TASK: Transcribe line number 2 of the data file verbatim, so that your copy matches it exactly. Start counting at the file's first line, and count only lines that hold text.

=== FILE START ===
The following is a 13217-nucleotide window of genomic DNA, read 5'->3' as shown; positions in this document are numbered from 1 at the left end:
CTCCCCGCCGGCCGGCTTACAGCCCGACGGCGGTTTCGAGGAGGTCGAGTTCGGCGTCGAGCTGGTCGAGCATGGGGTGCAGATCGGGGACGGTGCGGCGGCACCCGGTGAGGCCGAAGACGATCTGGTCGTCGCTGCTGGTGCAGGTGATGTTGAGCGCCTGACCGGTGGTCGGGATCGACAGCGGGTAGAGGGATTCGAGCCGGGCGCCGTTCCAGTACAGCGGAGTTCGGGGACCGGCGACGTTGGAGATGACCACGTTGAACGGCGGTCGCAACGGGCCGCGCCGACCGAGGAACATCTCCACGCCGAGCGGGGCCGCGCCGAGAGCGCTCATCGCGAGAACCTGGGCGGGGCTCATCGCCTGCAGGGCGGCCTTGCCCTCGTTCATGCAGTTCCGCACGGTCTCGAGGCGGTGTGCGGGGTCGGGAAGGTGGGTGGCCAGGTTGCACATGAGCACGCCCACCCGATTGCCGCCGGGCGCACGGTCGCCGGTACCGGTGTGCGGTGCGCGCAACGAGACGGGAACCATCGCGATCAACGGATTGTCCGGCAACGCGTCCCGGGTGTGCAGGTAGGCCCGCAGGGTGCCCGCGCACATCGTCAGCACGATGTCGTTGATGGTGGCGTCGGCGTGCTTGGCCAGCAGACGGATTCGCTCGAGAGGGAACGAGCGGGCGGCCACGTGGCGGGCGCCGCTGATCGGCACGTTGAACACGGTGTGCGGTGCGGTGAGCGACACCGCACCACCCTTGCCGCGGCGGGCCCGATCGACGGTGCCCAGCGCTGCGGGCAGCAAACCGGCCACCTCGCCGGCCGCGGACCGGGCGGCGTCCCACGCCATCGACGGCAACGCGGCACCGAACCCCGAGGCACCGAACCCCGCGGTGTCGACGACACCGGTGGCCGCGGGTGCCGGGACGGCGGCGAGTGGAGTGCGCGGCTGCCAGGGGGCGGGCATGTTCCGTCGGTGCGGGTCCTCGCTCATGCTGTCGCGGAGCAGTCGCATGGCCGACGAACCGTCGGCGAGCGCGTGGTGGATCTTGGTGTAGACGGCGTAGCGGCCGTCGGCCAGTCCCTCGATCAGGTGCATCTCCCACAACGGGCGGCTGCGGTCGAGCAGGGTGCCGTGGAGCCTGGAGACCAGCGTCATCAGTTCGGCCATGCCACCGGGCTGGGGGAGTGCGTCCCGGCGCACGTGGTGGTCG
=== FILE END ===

CTCCCCGCCGGCCGGCTTACAGCCCGACGGCGGTTTCGAGGAGGTCGAGTTCGGCGTCGAGCTGGTCGAGCATGGGGTGCAGATCGGGGACGGTGCGGCGGCACCCGGTGAGGCCGAAGACGATCTGGTCGTCGCTGCTGGTGCAGGTGATGTTGAGCGCCTGACCGGTGGTCGGGATCGACAGCGGGTAGAGGGATTCGAGCCGGGCGCCGTTCCAGTACAGCGGAGTTCGGGGACCGGCGACGTTGGAGATGACCACGTTGAACGGCGGTCGCAACGGGCCGCGCCGACCGAGGAACATCTCCACGCCGAGCGGGGCCGCGCCGAGAGCGCTCATCGCGAGAACCTGGGCGGGGCTCATCGCCTGCAGGGCGGCCTTGCCCTCGTTCATGCAGTTCCGCACGGTCTCGAGGCGGTGTGCGGGGTCGGGAAGGTGGGTGGCCAGGTTGCACATGAGCACGCCCACCCGATTGCCGCCGGGCGCACGGTCGCCGGTACCGGTGTGCGGTGCGCGCAACGAGACGGGAACCATCGCGATCAACGGATTGTCCGGCAACGCGTCCCGGGTGTGCAGGTAGGCCCGCAGGGTGCCCGCGCACATCGTCAGCACGATGTCGTTGATGGTGGCGTCGGCGTGCTTGGCCAGCAGACGGATTCGCTCGAGAGGGAACGAGCGGGCGGCCACGTGGCGGGCGCCGCTGATCGGCACGTTGAACACGGTGTGCGGTGCGGTGAGCGACACCGCACCACCCTTGCCGCGGCGGGCCCGATCGACGGTGCCCAGCGCTGCGGGCAGCAAACCGGCCACCTCGCCGGCCGCGGACCGGGCGGCGTCCCACGCCATCGACGGCAACGCGGCACCGAACCCCGAGGCACCGAACCCCGCGGTGTCGACGACACCGGTGGCCGCGGGTGCCGGGACGGCGGCGAGTGGAGTGCGCGGCTGCCAGGGGGCGGGCATGTTCCGTCGGTGCGGGTCCTCGCTCATGCTGTCGCGGAGCAGTCGCATGGCCGACGAACCGTCGGCGAGCGCGTGGTGGATCTTGGTGTAGACGGCGTAGCGGCCGTCGGCCAGTCCCTCGATCAGGTGCATCTCCCACAACGGGCGGCTGCGGTCGAGCAGGGTGCCGTGGAGCCTGGAGACCAGCGTCATCAGTTCGGCCATGCCACCGGGCTGGGGGAGTGCGTCCCGGCGCACGTGGTGGTCG